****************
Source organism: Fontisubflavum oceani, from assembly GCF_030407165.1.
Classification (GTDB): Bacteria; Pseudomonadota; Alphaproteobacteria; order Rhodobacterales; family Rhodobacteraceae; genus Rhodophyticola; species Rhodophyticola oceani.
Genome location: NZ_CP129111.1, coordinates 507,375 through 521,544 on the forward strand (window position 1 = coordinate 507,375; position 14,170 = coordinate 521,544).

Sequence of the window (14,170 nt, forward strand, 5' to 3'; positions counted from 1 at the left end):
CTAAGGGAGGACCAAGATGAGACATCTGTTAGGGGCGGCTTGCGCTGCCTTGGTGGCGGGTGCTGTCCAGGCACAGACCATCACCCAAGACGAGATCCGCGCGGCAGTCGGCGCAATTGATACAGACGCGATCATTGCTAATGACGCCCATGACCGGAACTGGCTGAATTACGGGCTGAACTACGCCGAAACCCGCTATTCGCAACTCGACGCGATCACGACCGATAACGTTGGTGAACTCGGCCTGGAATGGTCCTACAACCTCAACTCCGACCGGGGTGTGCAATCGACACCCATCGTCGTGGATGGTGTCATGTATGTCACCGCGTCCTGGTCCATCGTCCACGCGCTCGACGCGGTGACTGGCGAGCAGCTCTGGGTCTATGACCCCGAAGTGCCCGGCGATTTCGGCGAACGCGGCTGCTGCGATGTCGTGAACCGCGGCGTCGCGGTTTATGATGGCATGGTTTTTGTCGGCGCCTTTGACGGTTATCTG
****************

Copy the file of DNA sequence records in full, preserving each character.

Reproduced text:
Source organism: Fontisubflavum oceani, from assembly GCF_030407165.1.
Classification (GTDB): Bacteria; Pseudomonadota; Alphaproteobacteria; order Rhodobacterales; family Rhodobacteraceae; genus Rhodophyticola; species Rhodophyticola oceani.
Genome location: NZ_CP129111.1, coordinates 507,375 through 521,544 on the forward strand (window position 1 = coordinate 507,375; position 14,170 = coordinate 521,544).

Sequence of the window (14,170 nt, forward strand, 5' to 3'; positions counted from 1 at the left end):
CTAAGGGAGGACCAAGATGAGACATCTGTTAGGGGCGGCTTGCGCTGCCTTGGTGGCGGGTGCTGTCCAGGCACAGACCATCACCCAAGACGAGATCCGCGCGGCAGTCGGCGCAATTGATACAGACGCGATCATTGCTAATGACGCCCATGACCGGAACTGGCTGAATTACGGGCTGAACTACGCCGAAACCCGCTATTCGCAACTCGACGCGATCACGACCGATAACGTTGGTGAACTCGGCCTGGAATGGTCCTACAACCTCAACTCCGACCGGGGTGTGCAATCGACACCCATCGTCGTGGATGGTGTCATGTATGTCACCGCGTCCTGGTCCATCGTCCACGCGCTCGACGCGGTGACTGGCGAGCAGCTCTGGGTCTATGACCCCGAAGTGCCCGGCGATTTCGGCGAACGCGGCTGCTGCGATGTCGTGAACCGCGGCGTCGCGGTTTATGATGGCATGGTTTTTGTCGGCGCCTTTGACGGTTATCTG